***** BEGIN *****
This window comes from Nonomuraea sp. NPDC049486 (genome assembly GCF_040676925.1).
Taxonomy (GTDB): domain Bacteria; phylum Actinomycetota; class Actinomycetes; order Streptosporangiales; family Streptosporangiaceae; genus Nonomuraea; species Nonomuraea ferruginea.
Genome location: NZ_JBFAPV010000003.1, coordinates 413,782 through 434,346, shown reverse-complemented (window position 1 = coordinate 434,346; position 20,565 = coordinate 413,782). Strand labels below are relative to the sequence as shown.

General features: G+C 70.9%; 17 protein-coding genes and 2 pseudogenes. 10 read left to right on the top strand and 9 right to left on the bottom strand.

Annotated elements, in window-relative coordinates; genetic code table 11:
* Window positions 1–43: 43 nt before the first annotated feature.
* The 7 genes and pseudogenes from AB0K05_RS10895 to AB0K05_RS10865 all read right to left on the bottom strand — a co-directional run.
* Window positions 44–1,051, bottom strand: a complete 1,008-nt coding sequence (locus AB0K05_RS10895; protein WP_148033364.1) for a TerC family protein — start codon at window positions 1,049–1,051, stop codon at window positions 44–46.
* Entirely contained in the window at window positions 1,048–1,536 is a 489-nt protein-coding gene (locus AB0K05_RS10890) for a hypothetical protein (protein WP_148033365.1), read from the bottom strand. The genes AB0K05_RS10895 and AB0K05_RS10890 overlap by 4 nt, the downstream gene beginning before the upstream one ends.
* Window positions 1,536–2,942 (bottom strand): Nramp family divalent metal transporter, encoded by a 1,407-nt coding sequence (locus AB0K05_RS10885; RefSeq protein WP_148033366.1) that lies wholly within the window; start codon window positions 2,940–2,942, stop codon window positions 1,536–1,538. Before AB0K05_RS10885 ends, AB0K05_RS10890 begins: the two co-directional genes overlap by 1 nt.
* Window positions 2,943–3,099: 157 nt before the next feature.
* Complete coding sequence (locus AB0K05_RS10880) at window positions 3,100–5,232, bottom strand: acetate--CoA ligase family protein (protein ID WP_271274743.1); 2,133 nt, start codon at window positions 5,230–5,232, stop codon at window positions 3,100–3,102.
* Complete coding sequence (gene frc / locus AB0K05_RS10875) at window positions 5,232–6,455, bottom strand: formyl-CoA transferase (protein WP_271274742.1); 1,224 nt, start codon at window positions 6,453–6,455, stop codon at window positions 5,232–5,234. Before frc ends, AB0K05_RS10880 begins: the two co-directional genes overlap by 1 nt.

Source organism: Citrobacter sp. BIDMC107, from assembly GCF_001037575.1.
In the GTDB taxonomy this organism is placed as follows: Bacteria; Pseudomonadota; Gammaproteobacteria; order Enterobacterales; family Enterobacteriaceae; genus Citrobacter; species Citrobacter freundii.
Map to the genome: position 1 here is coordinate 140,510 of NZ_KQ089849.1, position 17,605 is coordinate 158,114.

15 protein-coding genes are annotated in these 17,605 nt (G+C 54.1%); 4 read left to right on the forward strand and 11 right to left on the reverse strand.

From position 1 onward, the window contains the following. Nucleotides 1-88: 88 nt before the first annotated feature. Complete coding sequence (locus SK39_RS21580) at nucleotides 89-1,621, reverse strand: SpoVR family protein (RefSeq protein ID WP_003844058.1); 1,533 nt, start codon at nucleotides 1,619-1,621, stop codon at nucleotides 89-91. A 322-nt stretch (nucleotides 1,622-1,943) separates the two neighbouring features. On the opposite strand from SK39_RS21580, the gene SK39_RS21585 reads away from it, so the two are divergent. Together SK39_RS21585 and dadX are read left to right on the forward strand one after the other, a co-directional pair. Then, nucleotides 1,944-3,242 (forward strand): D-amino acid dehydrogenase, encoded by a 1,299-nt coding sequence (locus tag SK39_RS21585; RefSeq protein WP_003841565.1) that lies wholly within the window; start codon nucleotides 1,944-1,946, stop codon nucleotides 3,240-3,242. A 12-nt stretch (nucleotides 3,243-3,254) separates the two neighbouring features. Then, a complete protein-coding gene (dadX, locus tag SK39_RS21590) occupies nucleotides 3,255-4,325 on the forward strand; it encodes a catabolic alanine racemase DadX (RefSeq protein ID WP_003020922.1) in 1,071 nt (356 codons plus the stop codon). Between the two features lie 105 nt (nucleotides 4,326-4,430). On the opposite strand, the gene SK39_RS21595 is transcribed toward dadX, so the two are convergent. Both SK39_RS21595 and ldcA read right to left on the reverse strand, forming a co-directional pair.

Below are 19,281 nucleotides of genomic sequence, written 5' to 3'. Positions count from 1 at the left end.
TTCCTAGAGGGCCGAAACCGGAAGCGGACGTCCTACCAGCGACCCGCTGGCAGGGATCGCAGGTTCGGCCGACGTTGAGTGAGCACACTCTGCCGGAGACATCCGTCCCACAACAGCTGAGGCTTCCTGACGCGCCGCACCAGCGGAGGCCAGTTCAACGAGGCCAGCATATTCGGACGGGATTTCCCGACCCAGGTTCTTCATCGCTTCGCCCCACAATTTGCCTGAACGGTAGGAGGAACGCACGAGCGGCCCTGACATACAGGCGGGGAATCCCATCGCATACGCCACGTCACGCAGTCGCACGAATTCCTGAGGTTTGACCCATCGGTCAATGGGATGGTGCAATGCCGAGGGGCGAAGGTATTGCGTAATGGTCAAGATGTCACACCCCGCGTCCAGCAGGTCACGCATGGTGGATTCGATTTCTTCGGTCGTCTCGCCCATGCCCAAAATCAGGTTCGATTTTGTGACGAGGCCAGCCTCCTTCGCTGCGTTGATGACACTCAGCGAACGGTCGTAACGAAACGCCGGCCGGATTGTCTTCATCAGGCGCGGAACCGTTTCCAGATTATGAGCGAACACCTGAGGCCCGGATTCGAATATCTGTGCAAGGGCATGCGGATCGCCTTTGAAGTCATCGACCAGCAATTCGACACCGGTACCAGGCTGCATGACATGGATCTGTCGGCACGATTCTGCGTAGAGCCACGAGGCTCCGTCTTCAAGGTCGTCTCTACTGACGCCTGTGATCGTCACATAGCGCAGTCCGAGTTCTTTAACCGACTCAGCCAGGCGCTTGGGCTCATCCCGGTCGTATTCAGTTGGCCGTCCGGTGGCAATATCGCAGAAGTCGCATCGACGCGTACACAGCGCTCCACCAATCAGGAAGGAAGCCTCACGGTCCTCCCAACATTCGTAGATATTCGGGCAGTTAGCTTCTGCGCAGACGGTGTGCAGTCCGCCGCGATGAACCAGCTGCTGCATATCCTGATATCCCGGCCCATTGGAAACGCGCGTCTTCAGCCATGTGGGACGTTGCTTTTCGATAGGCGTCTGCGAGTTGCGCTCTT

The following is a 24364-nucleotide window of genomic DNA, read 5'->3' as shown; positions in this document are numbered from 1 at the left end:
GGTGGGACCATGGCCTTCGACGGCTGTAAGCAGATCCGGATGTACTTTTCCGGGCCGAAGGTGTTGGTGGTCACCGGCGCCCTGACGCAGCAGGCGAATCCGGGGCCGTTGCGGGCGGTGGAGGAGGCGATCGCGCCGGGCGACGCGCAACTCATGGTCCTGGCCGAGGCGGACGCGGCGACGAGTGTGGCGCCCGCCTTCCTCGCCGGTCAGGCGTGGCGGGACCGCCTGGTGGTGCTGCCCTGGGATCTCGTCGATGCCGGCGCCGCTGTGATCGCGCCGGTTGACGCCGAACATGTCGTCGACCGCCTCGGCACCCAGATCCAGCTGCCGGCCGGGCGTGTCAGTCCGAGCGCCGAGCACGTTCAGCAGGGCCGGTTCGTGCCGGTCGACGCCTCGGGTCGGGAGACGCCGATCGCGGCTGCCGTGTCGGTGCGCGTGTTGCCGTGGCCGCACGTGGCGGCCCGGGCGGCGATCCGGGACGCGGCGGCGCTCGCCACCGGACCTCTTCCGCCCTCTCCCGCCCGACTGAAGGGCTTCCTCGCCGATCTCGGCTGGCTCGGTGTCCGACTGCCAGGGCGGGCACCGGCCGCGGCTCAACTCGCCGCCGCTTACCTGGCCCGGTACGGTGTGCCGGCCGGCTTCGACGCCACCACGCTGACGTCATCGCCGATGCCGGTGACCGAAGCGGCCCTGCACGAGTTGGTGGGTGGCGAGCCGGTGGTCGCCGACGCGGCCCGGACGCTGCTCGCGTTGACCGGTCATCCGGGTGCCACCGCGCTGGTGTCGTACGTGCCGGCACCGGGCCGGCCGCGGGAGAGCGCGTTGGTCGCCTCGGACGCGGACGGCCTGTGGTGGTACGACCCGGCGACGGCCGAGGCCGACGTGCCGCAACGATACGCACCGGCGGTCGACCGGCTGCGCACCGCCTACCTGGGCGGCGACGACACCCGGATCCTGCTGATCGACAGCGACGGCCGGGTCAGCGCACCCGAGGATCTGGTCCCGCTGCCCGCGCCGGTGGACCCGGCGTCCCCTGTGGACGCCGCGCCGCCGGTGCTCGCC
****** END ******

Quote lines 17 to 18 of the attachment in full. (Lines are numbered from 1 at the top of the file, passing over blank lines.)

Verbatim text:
15 protein-coding genes are annotated in these 17,605 nt (G+C 54.1%); 4 read left to right on the forward strand and 11 right to left on the reverse strand.

From position 1 onward, the window contains the following. Nucleotides 1-88: 88 nt before the first annotated feature. Complete coding sequence (locus SK39_RS21580) at nucleotides 89-1,621, reverse strand: SpoVR family protein (RefSeq protein ID WP_003844058.1); 1,533 nt, start codon at nucleotides 1,619-1,621, stop codon at nucleotides 89-91. A 322-nt stretch (nucleotides 1,622-1,943) separates the two neighbouring features. On the opposite strand from SK39_RS21580, the gene SK39_RS21585 reads away from it, so the two are divergent. Together SK39_RS21585 and dadX are read left to right on the forward strand one after the other, a co-directional pair. Then, nucleotides 1,944-3,242 (forward strand): D-amino acid dehydrogenase, encoded by a 1,299-nt coding sequence (locus tag SK39_RS21585; RefSeq protein WP_003841565.1) that lies wholly within the window; start codon nucleotides 1,944-1,946, stop codon nucleotides 3,240-3,242. A 12-nt stretch (nucleotides 3,243-3,254) separates the two neighbouring features. Then, a complete protein-coding gene (dadX, locus tag SK39_RS21590) occupies nucleotides 3,255-4,325 on the forward strand; it encodes a catabolic alanine racemase DadX (RefSeq protein ID WP_003020922.1) in 1,071 nt (356 codons plus the stop codon). Between the two features lie 105 nt (nucleotides 4,326-4,430). On the opposite strand, the gene SK39_RS21595 is transcribed toward dadX, so the two are convergent. Both SK39_RS21595 and ldcA read right to left on the reverse strand, forming a co-directional pair.